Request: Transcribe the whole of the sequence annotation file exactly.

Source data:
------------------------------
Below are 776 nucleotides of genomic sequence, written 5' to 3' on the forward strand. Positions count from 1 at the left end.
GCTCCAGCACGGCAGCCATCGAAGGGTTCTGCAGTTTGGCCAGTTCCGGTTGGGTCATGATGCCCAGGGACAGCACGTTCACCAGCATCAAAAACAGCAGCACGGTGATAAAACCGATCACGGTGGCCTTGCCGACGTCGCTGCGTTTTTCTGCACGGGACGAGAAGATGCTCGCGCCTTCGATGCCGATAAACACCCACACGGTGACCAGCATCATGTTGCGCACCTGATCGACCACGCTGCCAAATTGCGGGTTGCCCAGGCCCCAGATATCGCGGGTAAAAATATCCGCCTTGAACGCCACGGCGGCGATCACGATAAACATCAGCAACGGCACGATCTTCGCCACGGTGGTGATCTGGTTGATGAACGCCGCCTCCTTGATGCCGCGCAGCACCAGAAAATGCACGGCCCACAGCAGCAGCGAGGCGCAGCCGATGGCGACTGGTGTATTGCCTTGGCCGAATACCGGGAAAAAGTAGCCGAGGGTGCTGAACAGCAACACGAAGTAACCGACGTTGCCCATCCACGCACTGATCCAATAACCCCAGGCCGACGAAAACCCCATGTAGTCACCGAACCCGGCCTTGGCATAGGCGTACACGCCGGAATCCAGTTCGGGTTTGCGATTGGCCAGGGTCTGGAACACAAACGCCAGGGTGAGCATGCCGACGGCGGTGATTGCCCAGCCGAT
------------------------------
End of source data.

Below are 776 nucleotides of genomic sequence, written 5' to 3' on the forward strand. Positions count from 1 at the left end.
GCTCCAGCACGGCAGCCATCGAAGGGTTCTGCAGTTTGGCCAGTTCCGGTTGGGTCATGATGCCCAGGGACAGCACGTTCACCAGCATCAAAAACAGCAGCACGGTGATAAAACCGATCACGGTGGCCTTGCCGACGTCGCTGCGTTTTTCTGCACGGGACGAGAAGATGCTCGCGCCTTCGATGCCGATAAACACCCACACGGTGACCAGCATCATGTTGCGCACCTGATCGACCACGCTGCCAAATTGCGGGTTGCCCAGGCCCCAGATATCGCGGGTAAAAATATCCGCCTTGAACGCCACGGCGGCGATCACGATAAACATCAGCAACGGCACGATCTTCGCCACGGTGGTGATCTGGTTGATGAACGCCGCCTCCTTGATGCCGCGCAGCACCAGAAAATGCACGGCCCACAGCAGCAGCGAGGCGCAGCCGATGGCGACTGGTGTATTGCCTTGGCCGAATACCGGGAAAAAGTAGCCGAGGGTGCTGAACAGCAACACGAAGTAACCGACGTTGCCCATCCACGCACTGATCCAATAACCCCAGGCCGACGAAAACCCCATGTAGTCACCGAACCCGGCCTTGGCATAGGCGTACACGCCGGAATCCAGTTCGGGTTTGCGATTGGCCAGGGTCTGGAACACAAACGCCAGGGTGAGCATGCCGACGGCGGTGATTGCCCAGCCGAT